Tiger Woods' Woes Mount

This is an Aug. 15, 2006, file photo showing Tiger Woods taking a drink of Gatorade on the driving range after his practice round for the 88th PGA Championship, in Medinah, Ill. (AP Photo/Lenny Ignelzi, File) AP Photo/Lenny Ignelzi

The fallout from Tiger Woods' alleged marital infidelity continues to mount.

The world's richest athlete and most famous golfer appears to have slept with at least 10 women while married to Swedish ex-model Elin Nordegren, before a day-after-Thanksgiving car crash led to a bevy of allegations and unwanted publicity, as well as Nordergren moving out.

To be sure, Woods is not going to starve - or even have to give up his massive yacht - as a result of the lost endorsements and reported hush money payoffs to erstwhile lovers and the unhappy Nordergren.

But PepsiCo Wednesday became the first major corporate sponsor to dump a Tiger Woods-related product -- a Gatorade drink called Tiger Focus. The company says it made the decision before the golfer's car accident led to a media firestorm surrounding his personal life.

The hits to his once impeccable image could wind up costing Woods many of the ultra-lucrative endorsement deals he's enjoyed if things don't turn around in a hurry, Leigh Steinberg, one of the country's leading sports agents told CBS' "The Early Show" Wednesday.

Steinberg told "Early Show" co-anchor Harry Smith that, if he were an advertiser whose products Woods endorses, he'd "have a pretty bad ulcer, and I've got my finger on the pulse of American public opinion, using focus groups and public opinion polls to see how bad this death of a thousand cuts really ends up being."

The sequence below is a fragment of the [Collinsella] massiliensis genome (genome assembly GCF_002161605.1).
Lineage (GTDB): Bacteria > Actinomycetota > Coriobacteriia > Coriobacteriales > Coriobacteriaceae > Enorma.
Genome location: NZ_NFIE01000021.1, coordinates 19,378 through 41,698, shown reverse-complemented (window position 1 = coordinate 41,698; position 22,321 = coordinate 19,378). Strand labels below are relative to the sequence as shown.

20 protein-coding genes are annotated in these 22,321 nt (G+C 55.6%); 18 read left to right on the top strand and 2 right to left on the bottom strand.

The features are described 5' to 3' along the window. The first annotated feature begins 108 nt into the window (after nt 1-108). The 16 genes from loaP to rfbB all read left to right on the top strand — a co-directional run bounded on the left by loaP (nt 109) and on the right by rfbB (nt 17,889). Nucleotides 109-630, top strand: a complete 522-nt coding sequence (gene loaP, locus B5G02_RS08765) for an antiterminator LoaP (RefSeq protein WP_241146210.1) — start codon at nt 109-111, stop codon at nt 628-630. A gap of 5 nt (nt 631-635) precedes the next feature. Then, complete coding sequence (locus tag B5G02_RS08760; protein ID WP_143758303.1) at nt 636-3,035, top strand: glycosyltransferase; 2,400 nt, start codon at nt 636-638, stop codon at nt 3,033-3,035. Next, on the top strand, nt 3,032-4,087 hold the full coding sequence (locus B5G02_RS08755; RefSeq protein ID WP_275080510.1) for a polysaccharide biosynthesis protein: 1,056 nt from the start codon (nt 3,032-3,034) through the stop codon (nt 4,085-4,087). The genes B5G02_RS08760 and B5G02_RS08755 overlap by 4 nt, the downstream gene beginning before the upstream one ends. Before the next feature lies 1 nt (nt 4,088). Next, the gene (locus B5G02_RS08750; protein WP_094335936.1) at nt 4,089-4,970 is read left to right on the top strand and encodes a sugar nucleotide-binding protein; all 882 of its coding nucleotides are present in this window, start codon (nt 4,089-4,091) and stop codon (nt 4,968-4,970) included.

"He had the most pristine, squeaky-clean athlete in the world doing major product category endorsements with millions of dollars behind it," Steinberg added. "And now, it's like, 'Say it ain't true, Tiger.' How does a father explain to his son exactly what the controversy is about Tiger?"

Woods' public standing is indeed plummeting, according to a report released Wednesday.

According to Davie Brown Entertainment, which publishes a leading industry index, Woods' status with consumers dropped from sixth to 24th on a list of celebrity endorsers, Bloomberg reports.

Bloomberg News reports that prime time television ads featuring Woods have all but disappeared, according to Nielsen Co. data.

Presently, Woods, the world's top golfer, earns $110 million a year from endorsements and tournaments.

Nike, Gillette and Pepsi rank among the top endorsers of Woods.

"If I was one of the advertisers who had Tiger as my pitchman I might want to rest it for a while until this stuff blows over," Gary Carr, director of a New York-based media buyer company, told Bloomberg.

"The more women that come out and the more mistresses we learn about," so-called reputation doctor Mike Paul told CBS News' Kelly Cobiella, "the sponsors certainly have more of an evaluation going on, and there's increased pressure for them to at least consider dropping him."

The private conduct - or misconduct - of Tiger Woods has brought with it potentially devastating public consequences to the sport of golf he has come to dominate, consequences that could add up to hundreds of millions of dollars, reports CBS News correspondent Jeff Greenfield.

"Tiger Woods is the face of golf. He dominates the port as no athlete says since the 1920's and Babe Ruth," said Kurt Badenhausen, an editor at Forbes magazine.